The US affirms that “military action” in Venezuela “is possible” if “it is required”

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    The US affirms that "military action" in Venezuela "is possible" if "it is required" The Secretary of State of the United States, Mike Pompeo. EFE / Archive

    US Secretary of State Mike Pompeo affirmed today that “military action” is “possible” if it is “required” to favor a political transition in Venezuela, a day after the uprising led by opposition leader Juan Guaidó.

    “Military action is possible, if that is what is required, that will be what the US will do,” Pompeo said in an interview this morning on Fox.

    Pompeo stressed, however, that the objective is for there to be a transition of “peaceful” power in Venezuela.

    The United States on Tuesday pressed the Venezuelan military and key Chavez figures to support the uprising led by Guaidó, blaming Russia and Cuba for several hours after the uprising, President Nicolás Maduro remained in power.

    Guaidó announced early on Tuesday that “the military family” had decided to join his movement to oust Maduro from power.

    The self-proclaimed interim president of Venezuela appeared next to the leader of his party, Leopoldo López, who mocked the prison that he kept in his home to join the demonstrations, in which at least one person was killed and 77 wounded, including eight members of the Security forces.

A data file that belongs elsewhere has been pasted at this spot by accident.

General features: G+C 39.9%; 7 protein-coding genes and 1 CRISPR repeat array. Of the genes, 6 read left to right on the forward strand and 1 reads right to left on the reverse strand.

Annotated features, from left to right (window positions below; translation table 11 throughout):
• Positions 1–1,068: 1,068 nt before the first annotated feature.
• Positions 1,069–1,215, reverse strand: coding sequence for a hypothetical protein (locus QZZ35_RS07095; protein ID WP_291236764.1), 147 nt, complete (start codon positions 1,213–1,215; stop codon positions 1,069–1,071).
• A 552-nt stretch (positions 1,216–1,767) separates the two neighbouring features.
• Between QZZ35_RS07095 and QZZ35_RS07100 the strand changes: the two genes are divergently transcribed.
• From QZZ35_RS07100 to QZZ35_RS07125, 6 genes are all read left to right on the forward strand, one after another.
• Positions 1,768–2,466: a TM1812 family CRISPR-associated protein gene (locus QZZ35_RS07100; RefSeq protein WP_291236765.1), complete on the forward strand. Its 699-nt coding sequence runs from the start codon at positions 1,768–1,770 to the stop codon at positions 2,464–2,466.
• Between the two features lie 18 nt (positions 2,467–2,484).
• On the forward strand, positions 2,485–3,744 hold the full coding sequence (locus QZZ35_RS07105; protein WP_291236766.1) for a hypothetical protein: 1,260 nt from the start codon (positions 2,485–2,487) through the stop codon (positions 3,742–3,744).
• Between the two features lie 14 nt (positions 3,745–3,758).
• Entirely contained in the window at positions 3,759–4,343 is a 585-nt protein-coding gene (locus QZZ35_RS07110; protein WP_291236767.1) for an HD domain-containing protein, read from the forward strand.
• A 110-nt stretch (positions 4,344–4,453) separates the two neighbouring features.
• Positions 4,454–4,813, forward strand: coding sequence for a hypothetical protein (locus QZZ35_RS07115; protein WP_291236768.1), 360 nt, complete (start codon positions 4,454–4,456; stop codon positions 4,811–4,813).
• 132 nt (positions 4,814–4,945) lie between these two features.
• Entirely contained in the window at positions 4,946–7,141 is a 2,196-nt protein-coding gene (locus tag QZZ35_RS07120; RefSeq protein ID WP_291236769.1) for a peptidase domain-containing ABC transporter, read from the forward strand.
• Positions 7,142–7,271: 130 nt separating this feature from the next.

At the end of the day, the military uprising did not seem to have materialized in Venezuela, something that Pompeo attributed yesterday to the influence of Russia.

    Maduro “had a plane on the runway, he was ready to leave this morning, as we understand, but the Russians indicated that he should stay,” Pompeo told CNN, adding that the Venezuelan president “was on his way to Havana “

    The White House also blamed Cuba, which it accuses of having some 25,000 infiltrators in the Venezuelan security and intelligence forces, apparently having thwarted the uprising of Guaidó, and threatened new sanctions against Havana.

    For his part, Maduro denied that he intended to leave Venezuela and stressed the “total loyalty” of the Armed Forces.

    At the same time, he accused the US and Colombia today of supporting the uprising, and the US president, Donald Trump, not to let “one day” go by without “getting involved” with Venezuela.

    “I think, I really say (…), that in the United States of America there had not been a government as crazy as this,” he added in reference to the Trump Administration.

    Venezuela is experiencing a worsening of political tension since last January, when Maduro swore a new term of six years that is not recognized by the opposition and part of the international community, and Guaidó proclaimed himself head of an interim government that has the support of more than 50 countries (EFEUSA) .-

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